Business Resilience Tip: You Can’t Be Resilient When You’re Dead!

Business Resilience Tip: You Can’t Be Resilient When You’re Dead! 150 150 David Discenza

Now that I have your attention, the recent active assailant event (June 28th, 2018) in Annapolis, Maryland, should serve as a stern reminder that bad things happen and, very often, they can be prevented or their impact lessened.

In 2013, the former editor of the Annapolis “The Capital” newspaper, Thomas Marquardt, told the newspaper’s attorneys “This guy is going to come in and shoot us”. He had talked to the company attorneys about filing a restraining order. It’s not clear from the news reports whether the attorneys or Marquardt eventually decided against it. Whoever it was, time has proven the decision wrong.

You need to trust your “gut feeling” about the threat posed by an individual whether that person is an employee, former employee, or a spouse or relative of an employee. Your HR policies should include a “zero tolerance” for workplace violence and provide the means for employees to report any behavior that makes them feel uncomfortable. If someone sees or hears something, they need to feel safe in saying something without fear of retribution.

What about threats from the outside, such as an angry customer? You, as a leader, need to take these threats seriously and take all necessary precautions, including legal action, to provide for the safety of your employees. Invite your local police or sheriff’s department in to conduct active assailant training. They will be glad to do it for two reasons:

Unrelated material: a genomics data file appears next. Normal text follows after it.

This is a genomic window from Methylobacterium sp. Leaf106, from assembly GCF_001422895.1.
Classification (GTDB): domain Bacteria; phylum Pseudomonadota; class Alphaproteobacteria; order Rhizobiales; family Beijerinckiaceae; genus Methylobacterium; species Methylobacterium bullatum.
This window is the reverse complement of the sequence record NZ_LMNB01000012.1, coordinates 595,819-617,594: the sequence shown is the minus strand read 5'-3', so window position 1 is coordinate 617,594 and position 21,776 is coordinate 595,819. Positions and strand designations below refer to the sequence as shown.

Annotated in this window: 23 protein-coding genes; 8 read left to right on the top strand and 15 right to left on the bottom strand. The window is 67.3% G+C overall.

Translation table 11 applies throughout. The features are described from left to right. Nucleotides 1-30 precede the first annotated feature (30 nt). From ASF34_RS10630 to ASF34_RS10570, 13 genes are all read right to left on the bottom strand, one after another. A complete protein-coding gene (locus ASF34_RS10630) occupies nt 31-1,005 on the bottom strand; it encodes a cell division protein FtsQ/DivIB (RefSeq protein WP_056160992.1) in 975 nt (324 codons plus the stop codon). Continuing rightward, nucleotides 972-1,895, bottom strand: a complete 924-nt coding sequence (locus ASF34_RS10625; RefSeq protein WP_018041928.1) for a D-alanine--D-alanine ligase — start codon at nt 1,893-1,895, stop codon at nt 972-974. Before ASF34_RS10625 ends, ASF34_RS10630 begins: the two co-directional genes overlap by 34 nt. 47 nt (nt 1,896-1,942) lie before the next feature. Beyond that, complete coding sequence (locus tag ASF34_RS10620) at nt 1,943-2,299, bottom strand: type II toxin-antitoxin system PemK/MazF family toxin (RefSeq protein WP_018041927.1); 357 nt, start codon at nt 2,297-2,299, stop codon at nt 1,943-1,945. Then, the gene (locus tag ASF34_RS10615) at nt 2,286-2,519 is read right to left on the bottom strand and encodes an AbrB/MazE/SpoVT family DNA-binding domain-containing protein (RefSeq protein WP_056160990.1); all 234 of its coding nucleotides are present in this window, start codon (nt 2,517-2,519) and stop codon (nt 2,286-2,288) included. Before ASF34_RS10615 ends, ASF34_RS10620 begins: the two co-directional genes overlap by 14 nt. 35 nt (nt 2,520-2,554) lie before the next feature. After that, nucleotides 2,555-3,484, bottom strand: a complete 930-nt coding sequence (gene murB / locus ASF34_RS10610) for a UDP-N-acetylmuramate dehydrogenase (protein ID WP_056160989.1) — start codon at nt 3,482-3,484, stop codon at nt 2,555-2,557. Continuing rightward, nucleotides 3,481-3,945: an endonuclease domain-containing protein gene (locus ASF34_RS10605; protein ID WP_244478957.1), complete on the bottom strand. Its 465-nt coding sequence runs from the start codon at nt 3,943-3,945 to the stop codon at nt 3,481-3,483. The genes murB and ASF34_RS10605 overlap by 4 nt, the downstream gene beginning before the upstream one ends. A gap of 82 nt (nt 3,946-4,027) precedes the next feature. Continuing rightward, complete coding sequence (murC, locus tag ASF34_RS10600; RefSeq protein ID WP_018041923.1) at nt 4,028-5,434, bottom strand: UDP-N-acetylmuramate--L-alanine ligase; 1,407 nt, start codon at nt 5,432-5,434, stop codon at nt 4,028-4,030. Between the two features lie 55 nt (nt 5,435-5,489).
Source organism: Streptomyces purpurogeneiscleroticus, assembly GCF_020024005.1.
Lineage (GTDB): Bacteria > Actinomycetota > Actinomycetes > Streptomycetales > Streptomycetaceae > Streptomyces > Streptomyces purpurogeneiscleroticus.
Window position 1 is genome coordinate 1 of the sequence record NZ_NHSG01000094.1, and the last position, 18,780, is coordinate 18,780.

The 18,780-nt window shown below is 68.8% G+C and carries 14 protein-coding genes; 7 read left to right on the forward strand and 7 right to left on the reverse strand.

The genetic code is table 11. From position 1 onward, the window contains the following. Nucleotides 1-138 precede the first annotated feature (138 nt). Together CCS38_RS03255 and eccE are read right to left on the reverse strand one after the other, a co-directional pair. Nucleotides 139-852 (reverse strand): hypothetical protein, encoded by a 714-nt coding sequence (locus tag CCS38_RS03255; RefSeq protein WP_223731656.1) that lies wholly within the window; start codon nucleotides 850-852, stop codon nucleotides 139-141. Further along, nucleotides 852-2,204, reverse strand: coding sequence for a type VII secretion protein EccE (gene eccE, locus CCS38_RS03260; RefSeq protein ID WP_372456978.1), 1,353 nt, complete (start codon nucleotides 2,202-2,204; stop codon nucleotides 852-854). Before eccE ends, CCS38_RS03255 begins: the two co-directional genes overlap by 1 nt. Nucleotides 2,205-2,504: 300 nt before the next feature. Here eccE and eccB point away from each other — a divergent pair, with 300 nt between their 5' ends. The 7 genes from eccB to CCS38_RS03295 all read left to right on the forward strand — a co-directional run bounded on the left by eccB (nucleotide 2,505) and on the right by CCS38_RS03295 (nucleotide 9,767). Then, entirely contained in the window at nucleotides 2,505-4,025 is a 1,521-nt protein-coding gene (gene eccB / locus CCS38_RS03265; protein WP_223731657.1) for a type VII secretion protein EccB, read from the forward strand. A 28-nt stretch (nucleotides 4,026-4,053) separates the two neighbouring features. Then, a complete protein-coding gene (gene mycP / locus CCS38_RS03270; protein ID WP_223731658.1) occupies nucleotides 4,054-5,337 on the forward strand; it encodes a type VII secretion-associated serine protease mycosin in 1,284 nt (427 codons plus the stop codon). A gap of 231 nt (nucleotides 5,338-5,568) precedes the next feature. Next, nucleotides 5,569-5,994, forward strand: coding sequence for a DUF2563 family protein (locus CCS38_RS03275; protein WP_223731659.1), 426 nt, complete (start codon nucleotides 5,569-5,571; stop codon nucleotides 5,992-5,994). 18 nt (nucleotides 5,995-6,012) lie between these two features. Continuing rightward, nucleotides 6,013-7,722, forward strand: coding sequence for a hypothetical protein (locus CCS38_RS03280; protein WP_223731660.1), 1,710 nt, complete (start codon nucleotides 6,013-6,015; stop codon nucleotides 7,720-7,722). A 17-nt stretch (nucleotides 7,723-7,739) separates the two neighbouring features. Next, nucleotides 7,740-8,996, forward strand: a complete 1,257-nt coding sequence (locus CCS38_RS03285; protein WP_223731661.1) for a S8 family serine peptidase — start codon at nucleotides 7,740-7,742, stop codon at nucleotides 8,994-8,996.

1. They want to reduce the number of these incidents as much as anyone

2. The police don’t like going into an environment blind. This will provide them the opportunity to get to know the layout of your business so, should something ever happen, they know what to expect in terms of office layout. They will also have recommendations for you to improve the safety of your work environment.

A resilient business proactively looks for events that can disrupt the business and then acts to prevent them from happening or reducing the impact should they happen. In the case of active assailants, it’s safer to assume that they will carry out their threats. Inform local law enforcement of the threat. Use whatever legal means are necessary to prevent that person from making good on their threats. You do not want to be in the position of saying “If only I had acted”.

Share This